On longer journeys, he is more likely to use plug-in hybrids or fuel cell cars than from purely battery-powered vehicles with a long range. “The batteries are too expensive for that. They are also not significantly cheaper, so large batteries are not profitable. "
The e.Go Life was developed with production technology in mind. A designer only came into play at the very end
Source: e.Go Mobile AG
Standard components help save
Schuh’s cell phone rings, the number is withheld. Armin Laschet It’s up to the Prime Minister of North Rhine-Westphalia and an old friend. Schuh leaves the room, comes back after twenty minutes, politely apologizes. “I can’t get rid of my Prime Minister.” He picks up the thread again and comes to the first e.Go model.
“A car has to be beautiful, also a sensible one, otherwise nobody will buy it,” says the professor. After 42 design changes, the 3.35 meter long e.Go Life is ready, and only at the very end does an Italian designer lend a hand. The 820 kilo mobile will be on the CeBIT presented, orders have been coming in since, between 15 and 20 a day. And that, although there is still no sales, let alone cars to test drive.
His company currently has 140 employees and 70 part-time employees, the average age is 31 years. He rattles off the numbers by heart. Production is to begin next year in one of four planned halls in Aachen.
This is where the aluminum frame for the e.Go Life is built, the thermoplastic cover is installed and the two electric drives are attached to the rear axle. The motors come from Bosch, the battery from BMZ from Baden-Wurttemberg. The cars will later be serviced in Bosch’s car service stations, and the company will also organize the spare parts warehouse and logistics.
Made afloat: the e.Go Life from behind
Source: e.Go Mobile AG
Up to 100,000 vehicles annually
Production is located on the former Philips site in Rothe Erde, where TV tubes used to be made. The first 1,800 cars are to be assembled there by the end of 2018, and production capacity is to be expanded to 100,000 vehicles by 2022.
In addition to the city runabout, the engineers are planning the minibus Mover, which is due to come in 2019, and a slightly larger compact car, the Booster. In ten years, e.Go Mobile AG should have a fleet of five to six vehicles and an annual turnover of five billion euros.
"We will be a particularly logical and cooperative company," says Gunther Schuh. No wonder that many car bosses want to talk to him right now.
In his opinion, however, combustion engines will still be around 30 years from now – or at least until an ecologically and economically justifiable replacement solution has been found, for example with fuels made from renewable raw materials. The internal combustion engine is no longer supposed to be found in the city.
The electric pioneer drives a Porsche privately
Gunther Schuh put his first car, an NSU 1200 C, on the roof after a rapid drive. At the age of 34 he bought his first Porsche 911. He stayed true to the brand. Until recently he drove a 911 Carrera 4S, then he switched to a Panamera plug-in hybrid. He covers long distances in a small plane.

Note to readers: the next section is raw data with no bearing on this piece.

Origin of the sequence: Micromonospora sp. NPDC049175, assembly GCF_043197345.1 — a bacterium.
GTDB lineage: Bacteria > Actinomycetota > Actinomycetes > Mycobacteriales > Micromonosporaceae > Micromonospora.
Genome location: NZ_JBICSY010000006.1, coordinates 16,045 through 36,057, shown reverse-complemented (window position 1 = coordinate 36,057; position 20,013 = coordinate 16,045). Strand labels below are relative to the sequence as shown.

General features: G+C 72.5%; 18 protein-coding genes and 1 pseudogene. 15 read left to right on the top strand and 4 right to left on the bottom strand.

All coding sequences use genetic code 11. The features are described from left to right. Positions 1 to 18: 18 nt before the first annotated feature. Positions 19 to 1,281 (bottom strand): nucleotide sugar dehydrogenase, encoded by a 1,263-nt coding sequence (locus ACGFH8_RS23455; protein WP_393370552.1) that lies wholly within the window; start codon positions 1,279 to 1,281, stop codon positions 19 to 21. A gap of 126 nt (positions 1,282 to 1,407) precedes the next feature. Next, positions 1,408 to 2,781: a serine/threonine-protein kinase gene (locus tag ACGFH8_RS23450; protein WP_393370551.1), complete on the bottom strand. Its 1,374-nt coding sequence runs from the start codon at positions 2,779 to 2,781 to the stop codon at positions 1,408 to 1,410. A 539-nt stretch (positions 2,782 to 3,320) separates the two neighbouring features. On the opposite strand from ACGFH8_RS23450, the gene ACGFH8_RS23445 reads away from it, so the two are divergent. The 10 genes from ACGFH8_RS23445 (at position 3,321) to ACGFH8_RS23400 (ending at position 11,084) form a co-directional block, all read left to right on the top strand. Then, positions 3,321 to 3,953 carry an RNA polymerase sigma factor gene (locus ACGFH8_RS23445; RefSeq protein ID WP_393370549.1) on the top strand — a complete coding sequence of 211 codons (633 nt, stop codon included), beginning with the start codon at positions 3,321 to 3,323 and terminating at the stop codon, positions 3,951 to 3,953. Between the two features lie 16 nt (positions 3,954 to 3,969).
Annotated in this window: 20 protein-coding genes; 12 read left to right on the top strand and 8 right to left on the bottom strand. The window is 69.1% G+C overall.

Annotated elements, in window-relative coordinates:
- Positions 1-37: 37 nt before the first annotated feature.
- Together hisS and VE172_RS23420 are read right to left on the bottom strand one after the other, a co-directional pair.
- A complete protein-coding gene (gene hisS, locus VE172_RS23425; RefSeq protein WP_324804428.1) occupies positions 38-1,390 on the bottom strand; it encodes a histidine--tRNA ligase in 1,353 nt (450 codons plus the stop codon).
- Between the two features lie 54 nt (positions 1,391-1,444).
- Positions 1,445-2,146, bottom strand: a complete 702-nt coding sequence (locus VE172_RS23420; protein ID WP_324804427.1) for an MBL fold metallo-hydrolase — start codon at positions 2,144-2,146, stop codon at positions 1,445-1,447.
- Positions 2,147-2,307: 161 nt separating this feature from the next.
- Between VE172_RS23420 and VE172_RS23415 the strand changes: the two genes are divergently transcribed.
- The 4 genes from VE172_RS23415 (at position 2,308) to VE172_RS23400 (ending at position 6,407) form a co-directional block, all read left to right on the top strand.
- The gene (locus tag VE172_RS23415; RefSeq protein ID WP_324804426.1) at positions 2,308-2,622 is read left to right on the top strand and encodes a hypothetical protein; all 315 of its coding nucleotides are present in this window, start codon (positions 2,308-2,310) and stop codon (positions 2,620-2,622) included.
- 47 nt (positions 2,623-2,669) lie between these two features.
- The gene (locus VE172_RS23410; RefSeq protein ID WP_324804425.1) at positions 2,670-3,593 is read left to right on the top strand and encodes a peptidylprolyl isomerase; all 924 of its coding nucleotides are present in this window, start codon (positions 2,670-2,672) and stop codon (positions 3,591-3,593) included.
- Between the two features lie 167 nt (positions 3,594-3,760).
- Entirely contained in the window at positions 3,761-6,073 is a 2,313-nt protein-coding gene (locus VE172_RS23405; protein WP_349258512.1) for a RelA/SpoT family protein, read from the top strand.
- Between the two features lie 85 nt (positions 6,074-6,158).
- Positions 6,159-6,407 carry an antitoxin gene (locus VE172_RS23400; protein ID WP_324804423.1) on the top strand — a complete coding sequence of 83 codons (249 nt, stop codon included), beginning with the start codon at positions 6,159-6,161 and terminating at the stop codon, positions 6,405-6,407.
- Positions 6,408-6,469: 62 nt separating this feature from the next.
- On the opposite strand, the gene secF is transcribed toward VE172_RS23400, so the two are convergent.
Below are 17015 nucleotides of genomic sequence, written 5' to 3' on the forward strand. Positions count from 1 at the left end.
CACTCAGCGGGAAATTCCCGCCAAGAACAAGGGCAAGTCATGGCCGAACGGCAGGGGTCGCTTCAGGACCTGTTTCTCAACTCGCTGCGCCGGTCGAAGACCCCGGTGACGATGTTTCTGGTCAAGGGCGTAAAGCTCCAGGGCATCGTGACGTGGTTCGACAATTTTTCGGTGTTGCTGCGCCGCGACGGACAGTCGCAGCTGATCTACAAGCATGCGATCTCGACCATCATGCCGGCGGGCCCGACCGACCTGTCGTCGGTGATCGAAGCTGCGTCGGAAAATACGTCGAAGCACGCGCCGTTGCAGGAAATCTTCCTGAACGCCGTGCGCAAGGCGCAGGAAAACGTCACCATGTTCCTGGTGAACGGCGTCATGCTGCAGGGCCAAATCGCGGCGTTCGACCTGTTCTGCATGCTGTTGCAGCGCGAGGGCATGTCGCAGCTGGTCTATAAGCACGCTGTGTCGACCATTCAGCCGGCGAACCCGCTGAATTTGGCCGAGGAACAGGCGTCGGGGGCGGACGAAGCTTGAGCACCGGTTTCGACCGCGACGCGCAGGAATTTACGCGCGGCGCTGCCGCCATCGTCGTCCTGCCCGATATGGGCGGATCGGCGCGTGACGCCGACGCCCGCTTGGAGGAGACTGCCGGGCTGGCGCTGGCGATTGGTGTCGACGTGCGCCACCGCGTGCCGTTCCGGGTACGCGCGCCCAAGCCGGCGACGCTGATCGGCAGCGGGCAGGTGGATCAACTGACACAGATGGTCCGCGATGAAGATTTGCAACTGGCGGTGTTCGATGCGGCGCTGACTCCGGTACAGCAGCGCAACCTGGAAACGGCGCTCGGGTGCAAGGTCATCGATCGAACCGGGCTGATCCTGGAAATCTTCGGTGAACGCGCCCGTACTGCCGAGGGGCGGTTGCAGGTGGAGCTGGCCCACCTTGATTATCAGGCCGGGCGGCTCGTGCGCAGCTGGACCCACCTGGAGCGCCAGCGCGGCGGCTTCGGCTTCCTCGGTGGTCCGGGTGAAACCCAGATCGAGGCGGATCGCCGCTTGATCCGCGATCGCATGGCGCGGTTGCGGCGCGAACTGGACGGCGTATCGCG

The e.Go Life will be added soon. “This is a Porsche killer,” he says. "With that you can leave every 911 at the traffic light, even if only for the first few meters."
Although the German auto industry is lagging behind in terms of electromobility, Schuh is certain that it will soon catch up. The fuel cell may be at the end of the tunnel. The day after tomorrow it will be affordable. "If hydrogen can then be produced ecologically, we have a really cool solution ready." Of course, he already has a few ideas.
Hype about the electric car, but not on the street 1 of 5 The Mitsubishi iMiev was one of the first electric cars to be mass-produced. In Germany it has…
That’s how good Germany’s newest electric car is The e.Go Life will be launched on the German market at the end of 2018. Cost: 15,900 euros minus 4,000…
Audi discontinues new development of electric cars 1 of 8 Now just one fixed idea: The market launch of the E-tron that had already been decided on has…
With this scooter, it’s like flying 1 of 6 Lorraine Haist tests the Unu electric scooter for the world. Source: Jakob Hoff 2 of 6 The little speedster…
The future begins for Volvo with the C30 E. 1 of 5 Driving report Volvo C30 Electric: The electric version of the Volvo C30 has been delivered in Europe…
Porsche on the way to the electric future What car enthusiasts can look forward to in the near future Go full throttle on the racetrack or virtually…
Mercedes secures electric vehicle know-how A Tesla Roadster with a Mercedes star? So far it has only been a fantasy and image montage. But the Tesla’s…
Electric scooters make people mobile in the city A rental scooter from the provider Coup on the way to Oberbaumbrucke in Berlin Source: Moritz Thau You…
Swallow, you’ve gotten heavy Swallow approaching: WELT author Denise Juchem tested the electric swallow in Berlin. Conclusion: It drives great, but it is…
Casual companion in a retro look Founder and E-Bility CEO Patrik Tykesson on a Kumpan scooter Source: E-Bility GmbH What started as a beer mood has…